New Use for Problem Solving Courts: Fathering Courts
Jackson County Pioneers Missouri Move to Fathering Courts
KANSAS CITY, MO - Kevin Gainey was on top of the world. A good job as a bail bondsman, a lake home, and custody of his young son following his divorce.
But bad habits caught up with him, his son moved back with his mom, and Gainey lost his job.
"Wasn't always accountable for my actions," Gainey now says. "A lot of it had to do with my substance abuse problem."
With no money, doing odd jobs, and a sobriety issue, Gainey fell behind in his child support, and wound up facing criminal charges. Despite that, prosecutors deemed him a good candidate for a diversion program that could give Gainey a fresh start and keep him out of prison: fathering court.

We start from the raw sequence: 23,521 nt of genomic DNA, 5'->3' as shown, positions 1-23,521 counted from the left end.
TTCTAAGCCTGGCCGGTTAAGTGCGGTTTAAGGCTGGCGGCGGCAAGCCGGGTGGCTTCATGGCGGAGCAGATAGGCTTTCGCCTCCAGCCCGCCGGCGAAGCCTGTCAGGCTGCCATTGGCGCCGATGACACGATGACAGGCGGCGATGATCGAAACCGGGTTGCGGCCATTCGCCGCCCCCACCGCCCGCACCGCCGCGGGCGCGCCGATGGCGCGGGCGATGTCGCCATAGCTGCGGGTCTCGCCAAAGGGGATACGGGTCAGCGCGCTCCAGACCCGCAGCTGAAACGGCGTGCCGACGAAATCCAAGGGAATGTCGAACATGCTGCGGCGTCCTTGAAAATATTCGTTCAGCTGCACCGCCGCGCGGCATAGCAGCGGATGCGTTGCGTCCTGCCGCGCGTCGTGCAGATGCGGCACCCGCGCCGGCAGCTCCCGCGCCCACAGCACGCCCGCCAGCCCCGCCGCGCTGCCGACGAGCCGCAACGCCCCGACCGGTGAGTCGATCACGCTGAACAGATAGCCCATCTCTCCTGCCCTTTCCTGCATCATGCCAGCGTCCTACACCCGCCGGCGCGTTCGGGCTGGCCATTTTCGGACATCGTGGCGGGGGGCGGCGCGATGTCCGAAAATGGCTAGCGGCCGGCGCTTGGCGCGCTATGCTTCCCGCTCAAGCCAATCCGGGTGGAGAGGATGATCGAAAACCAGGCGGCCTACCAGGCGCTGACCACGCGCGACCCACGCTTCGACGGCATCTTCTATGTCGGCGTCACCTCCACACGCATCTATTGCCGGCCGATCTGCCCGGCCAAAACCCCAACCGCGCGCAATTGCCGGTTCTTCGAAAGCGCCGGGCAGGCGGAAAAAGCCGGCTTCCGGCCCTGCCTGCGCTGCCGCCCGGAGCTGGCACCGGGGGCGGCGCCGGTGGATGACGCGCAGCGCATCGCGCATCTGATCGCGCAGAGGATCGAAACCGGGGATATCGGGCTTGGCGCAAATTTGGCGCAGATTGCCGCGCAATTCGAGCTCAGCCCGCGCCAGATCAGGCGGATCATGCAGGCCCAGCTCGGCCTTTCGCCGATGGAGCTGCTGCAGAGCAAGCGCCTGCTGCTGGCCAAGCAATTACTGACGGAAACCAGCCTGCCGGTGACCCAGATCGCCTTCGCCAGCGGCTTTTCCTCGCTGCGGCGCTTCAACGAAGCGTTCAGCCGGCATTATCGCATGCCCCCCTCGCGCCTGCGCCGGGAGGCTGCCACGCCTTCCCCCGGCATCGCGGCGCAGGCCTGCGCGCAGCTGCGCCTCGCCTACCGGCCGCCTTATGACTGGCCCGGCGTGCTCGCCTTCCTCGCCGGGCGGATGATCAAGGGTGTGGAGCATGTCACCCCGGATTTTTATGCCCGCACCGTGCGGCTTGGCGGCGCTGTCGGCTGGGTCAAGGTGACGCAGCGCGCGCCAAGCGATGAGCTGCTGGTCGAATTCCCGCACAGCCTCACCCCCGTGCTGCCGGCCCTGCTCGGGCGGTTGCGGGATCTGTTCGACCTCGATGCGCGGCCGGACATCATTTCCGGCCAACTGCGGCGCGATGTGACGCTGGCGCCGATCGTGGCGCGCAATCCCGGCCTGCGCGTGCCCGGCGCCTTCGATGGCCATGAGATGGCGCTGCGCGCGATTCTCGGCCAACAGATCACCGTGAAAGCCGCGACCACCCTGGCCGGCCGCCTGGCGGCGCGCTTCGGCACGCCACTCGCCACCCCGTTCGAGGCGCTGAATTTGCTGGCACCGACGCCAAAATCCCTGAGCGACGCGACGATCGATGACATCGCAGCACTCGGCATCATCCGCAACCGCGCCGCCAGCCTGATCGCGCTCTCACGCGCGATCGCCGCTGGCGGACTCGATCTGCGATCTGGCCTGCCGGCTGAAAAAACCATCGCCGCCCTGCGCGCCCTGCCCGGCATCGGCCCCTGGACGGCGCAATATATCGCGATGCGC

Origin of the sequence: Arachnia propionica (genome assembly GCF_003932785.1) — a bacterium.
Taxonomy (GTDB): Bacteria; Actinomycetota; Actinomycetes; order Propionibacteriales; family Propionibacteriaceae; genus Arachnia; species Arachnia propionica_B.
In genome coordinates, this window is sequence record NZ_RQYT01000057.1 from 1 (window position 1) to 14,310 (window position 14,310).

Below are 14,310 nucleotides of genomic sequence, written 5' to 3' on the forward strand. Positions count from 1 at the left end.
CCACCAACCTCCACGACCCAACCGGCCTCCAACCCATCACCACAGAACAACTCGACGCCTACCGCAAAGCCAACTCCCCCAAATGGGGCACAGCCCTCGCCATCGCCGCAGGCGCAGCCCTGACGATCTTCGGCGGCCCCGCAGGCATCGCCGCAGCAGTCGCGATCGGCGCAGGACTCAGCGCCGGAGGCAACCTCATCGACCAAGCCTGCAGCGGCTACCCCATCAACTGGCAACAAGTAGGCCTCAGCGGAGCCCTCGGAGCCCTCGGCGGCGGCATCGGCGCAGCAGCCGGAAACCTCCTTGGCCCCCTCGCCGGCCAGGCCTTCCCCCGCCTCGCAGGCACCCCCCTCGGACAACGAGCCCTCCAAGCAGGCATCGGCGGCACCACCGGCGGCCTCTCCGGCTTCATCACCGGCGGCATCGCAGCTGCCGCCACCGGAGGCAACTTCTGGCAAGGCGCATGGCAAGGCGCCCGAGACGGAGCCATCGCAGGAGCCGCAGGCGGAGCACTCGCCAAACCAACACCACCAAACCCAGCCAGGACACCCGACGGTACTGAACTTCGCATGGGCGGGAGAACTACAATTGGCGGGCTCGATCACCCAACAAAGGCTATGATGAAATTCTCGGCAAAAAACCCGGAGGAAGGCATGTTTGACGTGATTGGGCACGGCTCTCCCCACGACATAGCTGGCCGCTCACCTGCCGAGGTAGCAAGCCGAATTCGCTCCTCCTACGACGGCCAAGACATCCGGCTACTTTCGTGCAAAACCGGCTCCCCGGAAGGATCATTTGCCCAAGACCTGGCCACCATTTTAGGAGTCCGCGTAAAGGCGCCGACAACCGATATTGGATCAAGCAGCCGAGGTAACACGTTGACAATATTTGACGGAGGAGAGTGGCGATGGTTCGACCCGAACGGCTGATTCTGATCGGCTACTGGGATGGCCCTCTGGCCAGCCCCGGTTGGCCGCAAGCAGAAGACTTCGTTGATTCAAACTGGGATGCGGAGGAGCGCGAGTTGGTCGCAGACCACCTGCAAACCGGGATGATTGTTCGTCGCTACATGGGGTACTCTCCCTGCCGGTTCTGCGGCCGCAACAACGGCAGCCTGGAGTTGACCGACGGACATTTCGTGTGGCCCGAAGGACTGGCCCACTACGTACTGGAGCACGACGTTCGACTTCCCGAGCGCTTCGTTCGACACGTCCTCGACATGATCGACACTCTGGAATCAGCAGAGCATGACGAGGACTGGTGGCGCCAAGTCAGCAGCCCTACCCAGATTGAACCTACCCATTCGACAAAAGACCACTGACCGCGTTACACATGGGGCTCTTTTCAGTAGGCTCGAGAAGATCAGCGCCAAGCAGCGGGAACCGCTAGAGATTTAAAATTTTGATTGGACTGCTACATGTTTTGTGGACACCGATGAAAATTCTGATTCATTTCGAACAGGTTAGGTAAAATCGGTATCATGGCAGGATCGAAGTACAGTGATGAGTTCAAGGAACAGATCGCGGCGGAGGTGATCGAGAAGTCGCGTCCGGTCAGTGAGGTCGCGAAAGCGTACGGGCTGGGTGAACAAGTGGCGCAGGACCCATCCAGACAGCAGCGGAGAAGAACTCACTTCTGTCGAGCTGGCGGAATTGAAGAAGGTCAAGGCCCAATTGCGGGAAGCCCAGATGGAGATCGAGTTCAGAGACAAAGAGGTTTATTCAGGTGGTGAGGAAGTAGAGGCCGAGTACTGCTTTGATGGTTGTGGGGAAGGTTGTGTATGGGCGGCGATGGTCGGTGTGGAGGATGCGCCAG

Launched in 1998, Jackson County's fathering court is modeled after its drug court: parents, most often dads, get help meeting the challenges that may be holding them back through an initial screening. Regular follow-up court appearances are designed to keep them on track.
"I think that's the role of fathering court. To identify the barriers that are preventing payment of support, and then to direct them to the services that resolve those issues," says Family Court Commissioner Patrick Campbell, himself a father of two.